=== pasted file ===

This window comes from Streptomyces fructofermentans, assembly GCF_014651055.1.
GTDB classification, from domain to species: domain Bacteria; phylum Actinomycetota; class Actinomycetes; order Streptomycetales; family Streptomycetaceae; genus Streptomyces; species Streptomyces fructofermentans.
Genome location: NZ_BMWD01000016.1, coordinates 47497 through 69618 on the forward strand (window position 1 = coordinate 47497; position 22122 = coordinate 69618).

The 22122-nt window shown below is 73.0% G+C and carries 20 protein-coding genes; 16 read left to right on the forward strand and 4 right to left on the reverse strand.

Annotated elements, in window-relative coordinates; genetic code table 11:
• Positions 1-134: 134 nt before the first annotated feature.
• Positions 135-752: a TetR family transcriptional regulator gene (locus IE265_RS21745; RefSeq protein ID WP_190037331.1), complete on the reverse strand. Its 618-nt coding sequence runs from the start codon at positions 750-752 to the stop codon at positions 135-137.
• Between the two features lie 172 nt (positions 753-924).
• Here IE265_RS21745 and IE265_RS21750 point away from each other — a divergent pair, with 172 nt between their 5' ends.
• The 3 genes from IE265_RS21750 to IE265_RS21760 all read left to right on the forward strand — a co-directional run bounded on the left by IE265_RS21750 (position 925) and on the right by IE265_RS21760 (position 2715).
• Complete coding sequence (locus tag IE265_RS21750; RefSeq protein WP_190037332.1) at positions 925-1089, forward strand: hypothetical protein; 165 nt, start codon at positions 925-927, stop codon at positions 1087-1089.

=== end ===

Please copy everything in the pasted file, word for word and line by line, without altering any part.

This window comes from Streptomyces fructofermentans, assembly GCF_014651055.1.
GTDB classification, from domain to species: domain Bacteria; phylum Actinomycetota; class Actinomycetes; order Streptomycetales; family Streptomycetaceae; genus Streptomyces; species Streptomyces fructofermentans.
Genome location: NZ_BMWD01000016.1, coordinates 47497 through 69618 on the forward strand (window position 1 = coordinate 47497; position 22122 = coordinate 69618).

The 22122-nt window shown below is 73.0% G+C and carries 20 protein-coding genes; 16 read left to right on the forward strand and 4 right to left on the reverse strand.

Annotated elements, in window-relative coordinates; genetic code table 11:
• Positions 1-134: 134 nt before the first annotated feature.
• Positions 135-752: a TetR family transcriptional regulator gene (locus IE265_RS21745; RefSeq protein ID WP_190037331.1), complete on the reverse strand. Its 618-nt coding sequence runs from the start codon at positions 750-752 to the stop codon at positions 135-137.
• Between the two features lie 172 nt (positions 753-924).
• Here IE265_RS21745 and IE265_RS21750 point away from each other — a divergent pair, with 172 nt between their 5' ends.
• The 3 genes from IE265_RS21750 to IE265_RS21760 all read left to right on the forward strand — a co-directional run bounded on the left by IE265_RS21750 (position 925) and on the right by IE265_RS21760 (position 2715).
• Complete coding sequence (locus tag IE265_RS21750; RefSeq protein WP_190037332.1) at positions 925-1089, forward strand: hypothetical protein; 165 nt, start codon at positions 925-927, stop codon at positions 1087-1089.